Suarez-Seoane and Roves (2004, pp. 395, 401) assessed the potential impacts of human disturbances in core populations of Cantabrian capercaillie in Natural Reserves in Spain. They found that locations selected as leks were located at the core of larger patches of forest and were less subject to human disturbance. They also found that Cantabrian capercaillie disappeared from leks situated in rolling hills at lower altitudes closer to houses, hunting sites, and repeatedly burned areas. Recurring fires have also been implicated as a factor in the decline of the subspecies. An average of 85,652 ha (211,650 ac) of forested area per year over a 10–year period (1995–2005) has been consumed by fire in Spain (Lloyd 2007a, p. 1). On average, 80 percent of all fires in Spain are set intentionally by humans (Lloyd 2007a, p. 1). Suarez-Seoane and Garcia-Roves (2004, p. 405) found that the stability of Cantabrian capercaillie breeding areas throughout a 20–year period was mainly related to low fire recurrence in the surrounding area and few houses nearby. In addition, the species avoids areas that are recurrently burned because the areas lose their ability to regenerate and cannot produce the habitat the species requires (Suarez-Seoane and Garcia-Roves 2004, p. 406).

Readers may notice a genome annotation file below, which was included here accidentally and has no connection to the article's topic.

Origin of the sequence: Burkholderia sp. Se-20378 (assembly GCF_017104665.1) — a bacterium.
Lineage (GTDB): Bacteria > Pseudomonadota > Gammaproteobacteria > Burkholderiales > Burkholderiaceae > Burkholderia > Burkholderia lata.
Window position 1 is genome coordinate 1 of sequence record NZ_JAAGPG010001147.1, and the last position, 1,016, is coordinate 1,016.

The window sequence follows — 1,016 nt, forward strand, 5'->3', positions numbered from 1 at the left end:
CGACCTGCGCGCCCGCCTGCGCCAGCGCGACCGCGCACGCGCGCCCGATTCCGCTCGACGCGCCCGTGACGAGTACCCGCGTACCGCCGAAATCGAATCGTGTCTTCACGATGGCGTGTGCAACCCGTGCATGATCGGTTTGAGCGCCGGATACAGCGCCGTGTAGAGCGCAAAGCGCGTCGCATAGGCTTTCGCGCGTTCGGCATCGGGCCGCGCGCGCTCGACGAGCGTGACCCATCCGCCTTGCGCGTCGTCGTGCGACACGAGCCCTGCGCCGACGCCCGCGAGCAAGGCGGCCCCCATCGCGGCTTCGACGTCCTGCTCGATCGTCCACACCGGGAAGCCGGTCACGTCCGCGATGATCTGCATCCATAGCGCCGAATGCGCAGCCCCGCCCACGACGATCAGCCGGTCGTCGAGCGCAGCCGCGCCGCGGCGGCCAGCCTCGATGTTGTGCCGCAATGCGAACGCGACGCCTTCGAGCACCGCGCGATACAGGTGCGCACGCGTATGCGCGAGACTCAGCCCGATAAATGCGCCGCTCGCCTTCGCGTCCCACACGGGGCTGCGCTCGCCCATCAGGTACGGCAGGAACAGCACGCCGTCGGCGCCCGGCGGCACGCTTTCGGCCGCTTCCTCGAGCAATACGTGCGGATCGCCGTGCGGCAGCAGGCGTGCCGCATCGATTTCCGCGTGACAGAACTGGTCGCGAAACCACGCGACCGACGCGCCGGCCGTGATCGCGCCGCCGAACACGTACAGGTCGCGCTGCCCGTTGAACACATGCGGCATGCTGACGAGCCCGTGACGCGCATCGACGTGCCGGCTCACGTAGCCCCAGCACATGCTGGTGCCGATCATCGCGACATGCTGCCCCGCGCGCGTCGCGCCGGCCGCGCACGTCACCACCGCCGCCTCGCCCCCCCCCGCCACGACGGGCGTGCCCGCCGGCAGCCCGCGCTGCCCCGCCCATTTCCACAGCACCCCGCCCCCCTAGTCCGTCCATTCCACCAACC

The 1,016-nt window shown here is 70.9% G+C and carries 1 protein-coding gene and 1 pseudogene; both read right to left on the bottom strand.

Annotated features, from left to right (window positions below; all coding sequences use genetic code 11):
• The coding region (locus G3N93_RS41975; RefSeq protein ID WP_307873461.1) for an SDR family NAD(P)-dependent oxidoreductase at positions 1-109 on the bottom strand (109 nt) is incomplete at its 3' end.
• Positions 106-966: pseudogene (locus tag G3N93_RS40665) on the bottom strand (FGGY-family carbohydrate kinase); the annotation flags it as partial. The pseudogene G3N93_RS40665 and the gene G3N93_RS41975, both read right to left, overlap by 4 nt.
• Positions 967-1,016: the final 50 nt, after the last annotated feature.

References[edit]

  • European Union, Council Decision 82/72/EEC of 3 December 1981 concerning the conclusion of the Convention on the conservation of European wildlife and natural habitats (Bern Convention). From the activities of the European Union. Downloaded from http://europa.eu/scadplus/leg/en/lvb/128050.htm 1/11/2008.
  • European Union, Council Directive 92/43/EEC of 21 May 1992 on the conservation of natural habitats and of wild fauna and flora. From the activities of the European Union. Downloaded from http://europa.eu/scadplus/leg/en/lvb/128076.htm on 1/11/08
  • Garcia, D., M. Quevedo, R. Obeso, and A. Abajo. 2005. Fragmentation patterns and protection of montane forest in Cantabrian range (NW Spain). Forest Ecology and Management 208: 29-43.
  • Grimm, V. and I. Storch. 2000. Minimum viable population size of capercaillie Tetrao Urogallus: results from a stochastic model. Wildlife Biology 6(4): 219–225.
  • Hirschfeld, E. 2007. Rare Bird Yearbook 2008: The World’s most Threatened Birds. MagDig Media. p139.
  • International Union for Conservation of Nature and Natural Resources (IUCN). 1979. Cantabrian capercaillie (Tetrao urogallus cantabricus ). Compiled by W.B. King on behalf of the International Council for Bird Preservation and the Survival Service Commission of IUCN, 1110 Morges, Switzerland.